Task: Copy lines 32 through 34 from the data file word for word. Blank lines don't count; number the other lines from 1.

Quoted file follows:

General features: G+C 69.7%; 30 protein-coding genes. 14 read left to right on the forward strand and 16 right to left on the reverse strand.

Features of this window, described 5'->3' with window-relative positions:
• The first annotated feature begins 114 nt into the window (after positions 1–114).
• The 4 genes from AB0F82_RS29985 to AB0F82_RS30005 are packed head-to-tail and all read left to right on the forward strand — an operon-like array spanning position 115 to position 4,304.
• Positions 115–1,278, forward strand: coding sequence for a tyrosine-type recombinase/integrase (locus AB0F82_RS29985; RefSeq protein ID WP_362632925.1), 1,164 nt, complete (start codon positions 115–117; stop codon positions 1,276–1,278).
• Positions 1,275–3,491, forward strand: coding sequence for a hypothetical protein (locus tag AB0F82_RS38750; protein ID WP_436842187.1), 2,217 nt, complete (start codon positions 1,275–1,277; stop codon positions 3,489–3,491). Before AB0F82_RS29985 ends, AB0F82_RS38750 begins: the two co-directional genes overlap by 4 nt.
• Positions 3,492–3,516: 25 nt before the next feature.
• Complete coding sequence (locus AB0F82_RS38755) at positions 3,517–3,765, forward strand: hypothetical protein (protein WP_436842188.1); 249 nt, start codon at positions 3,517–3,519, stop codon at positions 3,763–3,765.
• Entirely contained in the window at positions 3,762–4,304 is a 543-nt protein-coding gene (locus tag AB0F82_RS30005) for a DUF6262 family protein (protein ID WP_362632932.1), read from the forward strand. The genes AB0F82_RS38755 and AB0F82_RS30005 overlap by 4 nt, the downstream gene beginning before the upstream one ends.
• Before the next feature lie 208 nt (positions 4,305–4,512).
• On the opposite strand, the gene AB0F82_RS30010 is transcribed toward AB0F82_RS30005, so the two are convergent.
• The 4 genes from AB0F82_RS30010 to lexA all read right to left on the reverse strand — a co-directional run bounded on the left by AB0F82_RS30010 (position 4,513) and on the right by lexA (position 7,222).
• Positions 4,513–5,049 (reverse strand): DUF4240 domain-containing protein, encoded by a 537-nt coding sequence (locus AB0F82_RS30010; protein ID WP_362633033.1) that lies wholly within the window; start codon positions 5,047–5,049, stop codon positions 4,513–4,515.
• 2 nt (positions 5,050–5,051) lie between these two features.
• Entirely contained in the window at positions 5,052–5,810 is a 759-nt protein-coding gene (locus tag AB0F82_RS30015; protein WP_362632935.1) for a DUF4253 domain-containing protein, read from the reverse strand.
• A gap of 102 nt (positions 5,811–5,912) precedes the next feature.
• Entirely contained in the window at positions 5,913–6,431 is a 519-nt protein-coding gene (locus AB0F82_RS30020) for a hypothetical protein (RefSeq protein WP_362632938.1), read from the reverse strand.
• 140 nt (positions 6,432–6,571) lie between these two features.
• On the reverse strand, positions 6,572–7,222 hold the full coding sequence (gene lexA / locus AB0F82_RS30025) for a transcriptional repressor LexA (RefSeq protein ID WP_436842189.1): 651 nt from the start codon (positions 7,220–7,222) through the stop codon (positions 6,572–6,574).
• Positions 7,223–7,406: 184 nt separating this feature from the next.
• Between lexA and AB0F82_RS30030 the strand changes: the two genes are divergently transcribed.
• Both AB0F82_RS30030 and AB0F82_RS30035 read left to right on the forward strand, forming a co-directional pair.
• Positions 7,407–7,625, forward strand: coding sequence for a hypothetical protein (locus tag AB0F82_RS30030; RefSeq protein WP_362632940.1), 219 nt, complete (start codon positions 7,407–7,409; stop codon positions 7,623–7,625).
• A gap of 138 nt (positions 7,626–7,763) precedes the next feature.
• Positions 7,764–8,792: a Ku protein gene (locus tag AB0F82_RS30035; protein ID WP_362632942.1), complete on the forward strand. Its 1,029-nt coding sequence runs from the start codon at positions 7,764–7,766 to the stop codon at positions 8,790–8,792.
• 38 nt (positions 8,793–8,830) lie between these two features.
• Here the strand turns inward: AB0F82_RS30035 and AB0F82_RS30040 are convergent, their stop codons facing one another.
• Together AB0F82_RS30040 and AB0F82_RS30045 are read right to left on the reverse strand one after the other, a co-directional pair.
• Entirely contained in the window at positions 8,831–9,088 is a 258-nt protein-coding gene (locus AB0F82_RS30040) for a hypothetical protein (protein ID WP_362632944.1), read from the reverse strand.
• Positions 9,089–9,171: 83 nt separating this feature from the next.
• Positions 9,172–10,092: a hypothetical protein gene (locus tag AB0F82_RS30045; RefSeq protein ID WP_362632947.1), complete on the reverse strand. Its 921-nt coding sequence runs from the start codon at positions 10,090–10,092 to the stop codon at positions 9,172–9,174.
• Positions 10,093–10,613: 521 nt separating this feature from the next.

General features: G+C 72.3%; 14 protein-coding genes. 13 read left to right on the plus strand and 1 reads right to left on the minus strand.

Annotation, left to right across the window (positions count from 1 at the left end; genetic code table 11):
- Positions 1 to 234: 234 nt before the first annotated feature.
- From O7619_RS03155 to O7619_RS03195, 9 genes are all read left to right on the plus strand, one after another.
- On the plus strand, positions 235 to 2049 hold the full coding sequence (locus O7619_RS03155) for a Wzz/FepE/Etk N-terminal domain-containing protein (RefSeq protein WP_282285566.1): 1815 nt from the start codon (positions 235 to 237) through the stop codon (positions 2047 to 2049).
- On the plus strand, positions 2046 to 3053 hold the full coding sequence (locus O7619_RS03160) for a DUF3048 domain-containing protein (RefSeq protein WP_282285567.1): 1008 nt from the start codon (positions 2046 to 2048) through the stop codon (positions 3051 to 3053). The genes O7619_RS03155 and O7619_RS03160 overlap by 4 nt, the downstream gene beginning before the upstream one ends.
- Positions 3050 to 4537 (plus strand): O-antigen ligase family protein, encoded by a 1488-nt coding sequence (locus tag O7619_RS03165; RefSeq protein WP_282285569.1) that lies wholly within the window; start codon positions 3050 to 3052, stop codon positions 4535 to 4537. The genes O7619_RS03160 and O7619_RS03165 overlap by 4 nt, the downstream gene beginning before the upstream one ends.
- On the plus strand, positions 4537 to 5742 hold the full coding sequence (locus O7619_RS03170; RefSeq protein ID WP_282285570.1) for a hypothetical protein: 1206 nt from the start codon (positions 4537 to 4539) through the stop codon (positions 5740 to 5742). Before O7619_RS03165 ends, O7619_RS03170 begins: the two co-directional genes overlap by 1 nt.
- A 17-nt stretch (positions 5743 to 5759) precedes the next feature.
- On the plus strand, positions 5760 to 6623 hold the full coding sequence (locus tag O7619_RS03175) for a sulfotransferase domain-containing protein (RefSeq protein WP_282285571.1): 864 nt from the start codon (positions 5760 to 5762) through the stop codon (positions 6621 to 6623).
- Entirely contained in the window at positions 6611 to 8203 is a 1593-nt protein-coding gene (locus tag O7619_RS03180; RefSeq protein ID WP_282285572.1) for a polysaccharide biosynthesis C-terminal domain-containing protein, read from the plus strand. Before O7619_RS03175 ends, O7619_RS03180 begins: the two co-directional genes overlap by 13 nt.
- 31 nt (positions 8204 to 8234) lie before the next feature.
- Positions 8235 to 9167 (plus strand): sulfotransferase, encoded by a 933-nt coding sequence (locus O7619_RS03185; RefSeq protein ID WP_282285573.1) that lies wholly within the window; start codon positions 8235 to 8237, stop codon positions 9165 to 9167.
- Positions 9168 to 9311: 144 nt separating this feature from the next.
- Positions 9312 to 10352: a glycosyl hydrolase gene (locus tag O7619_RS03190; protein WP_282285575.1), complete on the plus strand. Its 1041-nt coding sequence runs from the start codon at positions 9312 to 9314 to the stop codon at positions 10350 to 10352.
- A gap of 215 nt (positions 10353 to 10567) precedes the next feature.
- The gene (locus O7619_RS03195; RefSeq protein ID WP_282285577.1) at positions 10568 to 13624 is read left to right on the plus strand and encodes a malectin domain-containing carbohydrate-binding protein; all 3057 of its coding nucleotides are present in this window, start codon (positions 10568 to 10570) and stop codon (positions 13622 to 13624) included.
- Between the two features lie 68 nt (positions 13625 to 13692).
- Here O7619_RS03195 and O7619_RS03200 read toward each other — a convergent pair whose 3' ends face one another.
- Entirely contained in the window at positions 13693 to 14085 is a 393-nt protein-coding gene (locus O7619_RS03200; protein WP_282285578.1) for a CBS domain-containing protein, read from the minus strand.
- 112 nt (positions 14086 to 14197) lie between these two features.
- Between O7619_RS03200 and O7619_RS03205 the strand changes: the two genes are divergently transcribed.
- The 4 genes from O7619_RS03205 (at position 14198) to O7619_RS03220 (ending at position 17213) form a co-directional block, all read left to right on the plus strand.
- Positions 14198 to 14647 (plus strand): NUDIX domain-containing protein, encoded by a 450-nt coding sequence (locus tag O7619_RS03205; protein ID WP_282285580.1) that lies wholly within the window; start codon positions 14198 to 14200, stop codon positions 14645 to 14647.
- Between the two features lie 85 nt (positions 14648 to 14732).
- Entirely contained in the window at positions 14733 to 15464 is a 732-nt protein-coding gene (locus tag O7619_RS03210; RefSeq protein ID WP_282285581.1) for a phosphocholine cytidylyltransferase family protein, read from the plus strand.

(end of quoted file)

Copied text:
• Positions 10,093–10,613: 521 nt separating this feature from the next.

General features: G+C 72.3%; 14 protein-coding genes. 13 read left to right on the plus strand and 1 reads right to left on the minus strand.

Annotation, left to right across the window (positions count from 1 at the left end; genetic code table 11):